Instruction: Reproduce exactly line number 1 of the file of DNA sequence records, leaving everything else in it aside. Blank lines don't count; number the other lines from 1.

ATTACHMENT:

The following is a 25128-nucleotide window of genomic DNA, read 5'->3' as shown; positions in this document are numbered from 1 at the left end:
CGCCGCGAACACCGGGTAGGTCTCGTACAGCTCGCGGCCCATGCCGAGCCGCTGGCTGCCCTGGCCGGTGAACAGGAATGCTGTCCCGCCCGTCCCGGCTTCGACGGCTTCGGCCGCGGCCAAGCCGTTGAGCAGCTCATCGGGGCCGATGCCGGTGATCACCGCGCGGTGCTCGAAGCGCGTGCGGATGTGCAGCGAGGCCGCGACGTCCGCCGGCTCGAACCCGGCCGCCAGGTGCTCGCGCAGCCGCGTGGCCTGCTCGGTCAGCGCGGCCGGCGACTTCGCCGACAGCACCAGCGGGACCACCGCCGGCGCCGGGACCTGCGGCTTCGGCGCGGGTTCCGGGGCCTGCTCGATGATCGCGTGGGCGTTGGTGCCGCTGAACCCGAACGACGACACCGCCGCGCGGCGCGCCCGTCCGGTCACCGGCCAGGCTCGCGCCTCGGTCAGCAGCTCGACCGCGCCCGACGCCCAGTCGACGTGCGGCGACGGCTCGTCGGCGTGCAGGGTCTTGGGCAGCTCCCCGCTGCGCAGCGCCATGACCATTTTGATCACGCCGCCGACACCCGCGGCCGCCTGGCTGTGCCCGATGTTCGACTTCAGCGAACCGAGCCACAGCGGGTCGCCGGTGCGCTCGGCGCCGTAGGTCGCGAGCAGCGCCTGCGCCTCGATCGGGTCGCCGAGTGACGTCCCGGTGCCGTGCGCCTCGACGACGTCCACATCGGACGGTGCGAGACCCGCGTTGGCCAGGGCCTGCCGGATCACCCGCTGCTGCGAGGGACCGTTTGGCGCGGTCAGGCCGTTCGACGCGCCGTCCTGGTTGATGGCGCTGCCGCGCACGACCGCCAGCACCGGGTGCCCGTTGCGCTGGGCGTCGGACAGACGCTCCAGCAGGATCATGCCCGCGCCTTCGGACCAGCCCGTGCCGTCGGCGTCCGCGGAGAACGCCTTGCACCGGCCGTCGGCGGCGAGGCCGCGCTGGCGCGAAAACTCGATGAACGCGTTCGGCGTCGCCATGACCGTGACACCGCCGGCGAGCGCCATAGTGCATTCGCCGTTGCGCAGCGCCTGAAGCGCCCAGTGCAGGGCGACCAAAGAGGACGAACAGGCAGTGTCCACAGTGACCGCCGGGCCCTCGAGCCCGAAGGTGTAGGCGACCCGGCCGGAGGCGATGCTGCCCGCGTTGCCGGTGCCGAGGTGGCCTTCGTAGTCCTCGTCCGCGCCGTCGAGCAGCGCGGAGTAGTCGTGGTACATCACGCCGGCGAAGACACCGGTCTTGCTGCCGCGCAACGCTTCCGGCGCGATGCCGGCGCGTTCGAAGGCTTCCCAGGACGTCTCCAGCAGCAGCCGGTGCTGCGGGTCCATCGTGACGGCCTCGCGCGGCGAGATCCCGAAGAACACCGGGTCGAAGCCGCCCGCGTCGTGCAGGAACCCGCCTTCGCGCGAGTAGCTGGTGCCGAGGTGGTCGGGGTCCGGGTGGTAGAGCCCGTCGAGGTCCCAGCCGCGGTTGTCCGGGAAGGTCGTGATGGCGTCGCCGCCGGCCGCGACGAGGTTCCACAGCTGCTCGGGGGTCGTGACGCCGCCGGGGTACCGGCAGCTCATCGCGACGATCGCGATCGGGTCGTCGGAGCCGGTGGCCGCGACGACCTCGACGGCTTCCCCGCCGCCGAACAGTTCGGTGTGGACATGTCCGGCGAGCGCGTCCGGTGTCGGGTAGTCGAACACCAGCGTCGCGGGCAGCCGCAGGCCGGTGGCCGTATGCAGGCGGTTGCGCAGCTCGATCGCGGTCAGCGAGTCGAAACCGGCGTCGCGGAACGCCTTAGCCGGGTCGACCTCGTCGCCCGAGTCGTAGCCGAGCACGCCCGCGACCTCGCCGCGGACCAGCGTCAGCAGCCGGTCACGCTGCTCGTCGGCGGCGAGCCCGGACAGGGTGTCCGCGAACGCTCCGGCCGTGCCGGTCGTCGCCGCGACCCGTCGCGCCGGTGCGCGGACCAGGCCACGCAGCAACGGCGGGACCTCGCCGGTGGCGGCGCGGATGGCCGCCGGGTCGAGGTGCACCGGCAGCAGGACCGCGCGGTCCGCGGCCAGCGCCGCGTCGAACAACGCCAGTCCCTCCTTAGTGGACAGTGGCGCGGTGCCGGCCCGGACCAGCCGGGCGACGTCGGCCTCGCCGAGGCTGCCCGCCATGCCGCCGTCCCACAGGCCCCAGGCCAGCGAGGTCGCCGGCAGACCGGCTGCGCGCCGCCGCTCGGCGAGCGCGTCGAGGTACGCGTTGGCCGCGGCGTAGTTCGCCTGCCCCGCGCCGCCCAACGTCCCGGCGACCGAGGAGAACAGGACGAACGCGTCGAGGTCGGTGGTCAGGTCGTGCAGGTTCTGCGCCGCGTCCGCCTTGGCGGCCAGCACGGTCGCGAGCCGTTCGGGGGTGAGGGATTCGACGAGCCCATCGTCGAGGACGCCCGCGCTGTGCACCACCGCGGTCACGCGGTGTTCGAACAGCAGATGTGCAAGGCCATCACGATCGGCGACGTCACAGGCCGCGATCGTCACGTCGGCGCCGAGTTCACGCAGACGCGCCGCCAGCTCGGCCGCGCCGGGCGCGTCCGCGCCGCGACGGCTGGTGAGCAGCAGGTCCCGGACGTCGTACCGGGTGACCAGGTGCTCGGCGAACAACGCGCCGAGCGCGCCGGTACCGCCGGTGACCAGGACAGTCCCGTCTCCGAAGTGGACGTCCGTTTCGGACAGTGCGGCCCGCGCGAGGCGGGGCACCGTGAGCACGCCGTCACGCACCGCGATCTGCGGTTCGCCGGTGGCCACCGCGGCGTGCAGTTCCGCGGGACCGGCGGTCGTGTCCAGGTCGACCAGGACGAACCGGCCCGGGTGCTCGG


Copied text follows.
The following is a 25128-nucleotide window of genomic DNA, read 5'->3' as shown; positions in this document are numbered from 1 at the left end: